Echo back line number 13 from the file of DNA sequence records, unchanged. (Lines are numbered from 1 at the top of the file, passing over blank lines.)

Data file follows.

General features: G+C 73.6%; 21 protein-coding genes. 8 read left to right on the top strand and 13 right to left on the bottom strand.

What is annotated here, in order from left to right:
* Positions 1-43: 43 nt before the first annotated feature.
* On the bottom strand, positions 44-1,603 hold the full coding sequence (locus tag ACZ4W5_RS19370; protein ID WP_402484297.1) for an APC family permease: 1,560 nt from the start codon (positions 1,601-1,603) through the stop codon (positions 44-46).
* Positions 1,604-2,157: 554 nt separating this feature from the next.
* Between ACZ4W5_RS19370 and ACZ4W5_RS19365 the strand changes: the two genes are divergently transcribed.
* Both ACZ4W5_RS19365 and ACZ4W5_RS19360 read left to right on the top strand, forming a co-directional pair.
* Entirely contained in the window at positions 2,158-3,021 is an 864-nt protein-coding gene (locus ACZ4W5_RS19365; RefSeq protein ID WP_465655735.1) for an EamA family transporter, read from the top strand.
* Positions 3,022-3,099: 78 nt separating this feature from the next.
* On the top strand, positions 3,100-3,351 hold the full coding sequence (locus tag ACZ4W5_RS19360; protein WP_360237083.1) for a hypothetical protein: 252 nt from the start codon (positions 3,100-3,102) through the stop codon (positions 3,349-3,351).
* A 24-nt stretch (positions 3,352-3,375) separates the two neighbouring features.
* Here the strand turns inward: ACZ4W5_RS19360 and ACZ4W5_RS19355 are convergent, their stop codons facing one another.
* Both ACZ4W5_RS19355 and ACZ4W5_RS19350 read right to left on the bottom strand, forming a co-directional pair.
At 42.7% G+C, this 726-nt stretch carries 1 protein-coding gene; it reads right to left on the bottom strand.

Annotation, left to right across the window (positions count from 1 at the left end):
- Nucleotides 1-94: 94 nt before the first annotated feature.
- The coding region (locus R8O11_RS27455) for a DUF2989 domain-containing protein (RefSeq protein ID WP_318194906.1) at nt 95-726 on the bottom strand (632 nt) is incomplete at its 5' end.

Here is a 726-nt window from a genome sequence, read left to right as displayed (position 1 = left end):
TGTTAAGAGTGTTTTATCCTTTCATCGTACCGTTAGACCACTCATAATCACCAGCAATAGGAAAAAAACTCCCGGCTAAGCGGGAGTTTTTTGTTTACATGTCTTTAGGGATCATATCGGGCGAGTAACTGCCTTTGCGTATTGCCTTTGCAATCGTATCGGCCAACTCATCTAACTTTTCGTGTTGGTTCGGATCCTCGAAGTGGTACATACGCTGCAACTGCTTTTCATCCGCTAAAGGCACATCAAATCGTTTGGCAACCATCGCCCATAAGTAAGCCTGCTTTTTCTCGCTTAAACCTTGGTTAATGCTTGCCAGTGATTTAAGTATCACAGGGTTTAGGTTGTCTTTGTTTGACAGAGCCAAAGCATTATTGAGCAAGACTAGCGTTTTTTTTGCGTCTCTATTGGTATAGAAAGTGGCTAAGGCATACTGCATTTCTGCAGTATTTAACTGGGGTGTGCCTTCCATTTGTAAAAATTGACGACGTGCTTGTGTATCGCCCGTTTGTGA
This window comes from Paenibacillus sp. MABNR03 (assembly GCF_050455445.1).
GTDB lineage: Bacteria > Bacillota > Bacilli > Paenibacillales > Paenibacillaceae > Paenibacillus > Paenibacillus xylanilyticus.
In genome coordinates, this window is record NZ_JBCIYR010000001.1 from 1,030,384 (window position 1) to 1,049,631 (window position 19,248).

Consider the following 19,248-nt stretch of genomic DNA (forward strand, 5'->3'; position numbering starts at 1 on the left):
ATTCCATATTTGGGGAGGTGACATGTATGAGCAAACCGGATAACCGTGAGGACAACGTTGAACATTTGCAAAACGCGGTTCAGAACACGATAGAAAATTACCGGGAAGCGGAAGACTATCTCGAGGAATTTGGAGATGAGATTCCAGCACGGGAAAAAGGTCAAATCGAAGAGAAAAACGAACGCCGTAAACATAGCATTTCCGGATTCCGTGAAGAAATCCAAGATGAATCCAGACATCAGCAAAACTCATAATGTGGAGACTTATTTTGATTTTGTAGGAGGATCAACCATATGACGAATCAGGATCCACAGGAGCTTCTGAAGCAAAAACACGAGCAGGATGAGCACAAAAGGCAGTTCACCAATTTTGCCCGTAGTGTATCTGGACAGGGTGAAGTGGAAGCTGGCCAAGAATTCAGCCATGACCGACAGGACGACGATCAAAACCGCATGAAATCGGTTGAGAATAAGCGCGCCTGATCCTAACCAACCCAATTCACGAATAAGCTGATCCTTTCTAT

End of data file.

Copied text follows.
* Both ACZ4W5_RS19355 and ACZ4W5_RS19350 read right to left on the bottom strand, forming a co-directional pair.